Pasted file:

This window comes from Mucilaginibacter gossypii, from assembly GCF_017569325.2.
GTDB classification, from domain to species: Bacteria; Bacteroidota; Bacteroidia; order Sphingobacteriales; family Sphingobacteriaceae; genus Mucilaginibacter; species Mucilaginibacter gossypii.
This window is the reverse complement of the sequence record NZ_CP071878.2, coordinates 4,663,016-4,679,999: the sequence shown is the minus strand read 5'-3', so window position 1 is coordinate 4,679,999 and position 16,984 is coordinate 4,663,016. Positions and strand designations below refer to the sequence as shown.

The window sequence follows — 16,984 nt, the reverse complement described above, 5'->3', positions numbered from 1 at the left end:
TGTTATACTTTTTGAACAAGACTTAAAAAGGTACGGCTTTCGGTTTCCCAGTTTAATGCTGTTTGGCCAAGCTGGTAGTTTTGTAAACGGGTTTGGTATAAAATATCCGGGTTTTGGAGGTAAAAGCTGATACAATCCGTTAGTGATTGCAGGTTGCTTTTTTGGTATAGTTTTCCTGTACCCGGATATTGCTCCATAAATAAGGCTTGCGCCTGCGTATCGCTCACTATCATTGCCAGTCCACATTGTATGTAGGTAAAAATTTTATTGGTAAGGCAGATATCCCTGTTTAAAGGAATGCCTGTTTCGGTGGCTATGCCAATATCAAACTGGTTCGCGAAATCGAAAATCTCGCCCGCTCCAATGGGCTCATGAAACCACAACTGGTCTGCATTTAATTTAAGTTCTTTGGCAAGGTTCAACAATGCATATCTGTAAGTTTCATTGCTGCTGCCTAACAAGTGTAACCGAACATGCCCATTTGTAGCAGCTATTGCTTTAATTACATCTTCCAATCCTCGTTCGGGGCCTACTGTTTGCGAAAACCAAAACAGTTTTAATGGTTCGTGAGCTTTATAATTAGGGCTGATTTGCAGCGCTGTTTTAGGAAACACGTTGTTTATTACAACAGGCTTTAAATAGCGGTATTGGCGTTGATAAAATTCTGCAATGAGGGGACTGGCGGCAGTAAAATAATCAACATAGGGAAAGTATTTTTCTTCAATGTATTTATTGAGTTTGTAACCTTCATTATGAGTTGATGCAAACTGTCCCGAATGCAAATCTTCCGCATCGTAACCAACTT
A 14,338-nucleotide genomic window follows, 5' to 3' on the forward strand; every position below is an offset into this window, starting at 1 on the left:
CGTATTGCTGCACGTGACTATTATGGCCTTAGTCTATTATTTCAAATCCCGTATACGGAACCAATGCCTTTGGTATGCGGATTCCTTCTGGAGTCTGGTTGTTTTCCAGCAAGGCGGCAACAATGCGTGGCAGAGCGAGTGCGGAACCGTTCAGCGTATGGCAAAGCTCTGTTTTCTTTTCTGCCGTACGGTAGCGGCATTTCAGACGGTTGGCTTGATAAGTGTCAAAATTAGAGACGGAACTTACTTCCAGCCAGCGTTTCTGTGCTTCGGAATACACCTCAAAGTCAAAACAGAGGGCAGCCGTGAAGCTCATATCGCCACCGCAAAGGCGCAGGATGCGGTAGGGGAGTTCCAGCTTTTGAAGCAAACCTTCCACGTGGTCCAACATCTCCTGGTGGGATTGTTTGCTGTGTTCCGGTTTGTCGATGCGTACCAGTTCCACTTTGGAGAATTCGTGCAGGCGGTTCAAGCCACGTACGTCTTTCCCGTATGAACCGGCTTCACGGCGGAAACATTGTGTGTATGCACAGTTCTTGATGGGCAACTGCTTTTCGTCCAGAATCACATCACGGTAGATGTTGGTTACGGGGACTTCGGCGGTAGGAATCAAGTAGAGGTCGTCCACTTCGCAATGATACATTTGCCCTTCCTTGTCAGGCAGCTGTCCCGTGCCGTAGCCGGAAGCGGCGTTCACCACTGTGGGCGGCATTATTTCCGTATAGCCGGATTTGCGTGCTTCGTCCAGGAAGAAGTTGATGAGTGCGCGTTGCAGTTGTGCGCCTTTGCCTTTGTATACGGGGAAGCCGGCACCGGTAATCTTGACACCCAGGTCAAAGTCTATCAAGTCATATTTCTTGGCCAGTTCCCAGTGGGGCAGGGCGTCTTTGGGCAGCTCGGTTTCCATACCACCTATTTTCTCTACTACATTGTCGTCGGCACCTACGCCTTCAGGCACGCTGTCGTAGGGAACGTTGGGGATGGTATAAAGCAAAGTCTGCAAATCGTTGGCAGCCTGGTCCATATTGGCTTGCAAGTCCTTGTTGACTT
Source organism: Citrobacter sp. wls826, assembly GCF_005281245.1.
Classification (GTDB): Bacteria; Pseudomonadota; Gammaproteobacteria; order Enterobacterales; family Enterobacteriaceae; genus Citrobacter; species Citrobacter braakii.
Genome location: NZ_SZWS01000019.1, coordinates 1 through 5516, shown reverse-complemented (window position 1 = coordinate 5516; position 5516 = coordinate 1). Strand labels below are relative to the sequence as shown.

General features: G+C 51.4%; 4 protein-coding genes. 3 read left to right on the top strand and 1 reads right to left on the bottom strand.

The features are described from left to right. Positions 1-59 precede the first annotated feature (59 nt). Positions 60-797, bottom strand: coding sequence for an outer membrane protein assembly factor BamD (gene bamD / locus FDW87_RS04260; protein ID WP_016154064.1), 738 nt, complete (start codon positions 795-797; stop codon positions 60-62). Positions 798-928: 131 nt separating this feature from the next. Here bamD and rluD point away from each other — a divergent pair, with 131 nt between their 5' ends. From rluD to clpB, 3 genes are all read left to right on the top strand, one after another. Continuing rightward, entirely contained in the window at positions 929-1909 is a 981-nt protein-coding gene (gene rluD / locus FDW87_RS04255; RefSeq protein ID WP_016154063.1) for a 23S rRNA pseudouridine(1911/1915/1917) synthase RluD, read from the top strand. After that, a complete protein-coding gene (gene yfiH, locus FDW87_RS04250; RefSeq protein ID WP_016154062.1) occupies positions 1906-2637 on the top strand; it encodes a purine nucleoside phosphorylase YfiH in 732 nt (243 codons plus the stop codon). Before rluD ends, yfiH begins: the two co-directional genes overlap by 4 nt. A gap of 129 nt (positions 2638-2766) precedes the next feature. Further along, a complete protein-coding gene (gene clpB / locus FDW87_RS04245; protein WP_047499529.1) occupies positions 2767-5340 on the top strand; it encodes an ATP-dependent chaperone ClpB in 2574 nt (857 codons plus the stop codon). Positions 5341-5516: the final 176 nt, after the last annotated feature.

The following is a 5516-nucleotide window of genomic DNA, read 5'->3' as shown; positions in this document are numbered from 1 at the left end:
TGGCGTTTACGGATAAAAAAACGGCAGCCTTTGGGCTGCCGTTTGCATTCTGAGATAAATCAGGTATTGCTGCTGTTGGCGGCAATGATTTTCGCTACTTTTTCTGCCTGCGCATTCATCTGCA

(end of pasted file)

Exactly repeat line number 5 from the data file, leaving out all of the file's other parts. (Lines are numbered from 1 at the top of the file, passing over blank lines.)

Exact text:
TGTTATACTTTTTGAACAAGACTTAAAAAGGTACGGCTTTCGGTTTCCCAGTTTAATGCTGTTTGGCCAAGCTGGTAGTTTTGTAAACGGGTTTGGTATAAAATATCCGGGTTTTGGAGGTAAAAGCTGATACAATCCGTTAGTGATTGCAGGTTGCTTTTTTGGTATAGTTTTCCTGTACCCGGATATTGCTCCATAAATAAGGCTTGCGCCTGCGTATCGCTCACTATCATTGCCAGTCCACATTGTATGTAGGTAAAAATTTTATTGGTAAGGCAGATATCCCTGTTTAAAGGAATGCCTGTTTCGGTGGCTATGCCAATATCAAACTGGTTCGCGAAATCGAAAATCTCGCCCGCTCCAATGGGCTCATGAAACCACAACTGGTCTGCATTTAATTTAAGTTCTTTGGCAAGGTTCAACAATGCATATCTGTAAGTTTCATTGCTGCTGCCTAACAAGTGTAACCGAACATGCCCATTTGTAGCAGCTATTGCTTTAATTACATCTTCCAATCCTCGTTCGGGGCCTACTGTTTGCGAAAACCAAAACAGTTTTAATGGTTCGTGAGCTTTATAATTAGGGCTGATTTGCAGCGCTGTTTTAGGAAACACGTTGTTTATTACAACAGGCTTTAAATAGCGGTATTGGCGTTGATAAAATTCTGCAATGAGGGGACTGGCGGCAGTAAAATAATCAACATAGGGAAAGTATTTTTCTTCAATGTATTTATTGAGTTTGTAACCTTCATTATGAGTTGATGCAAACTGTCCCGAATGCAAATCTTCCGCATCGTAACCAACTT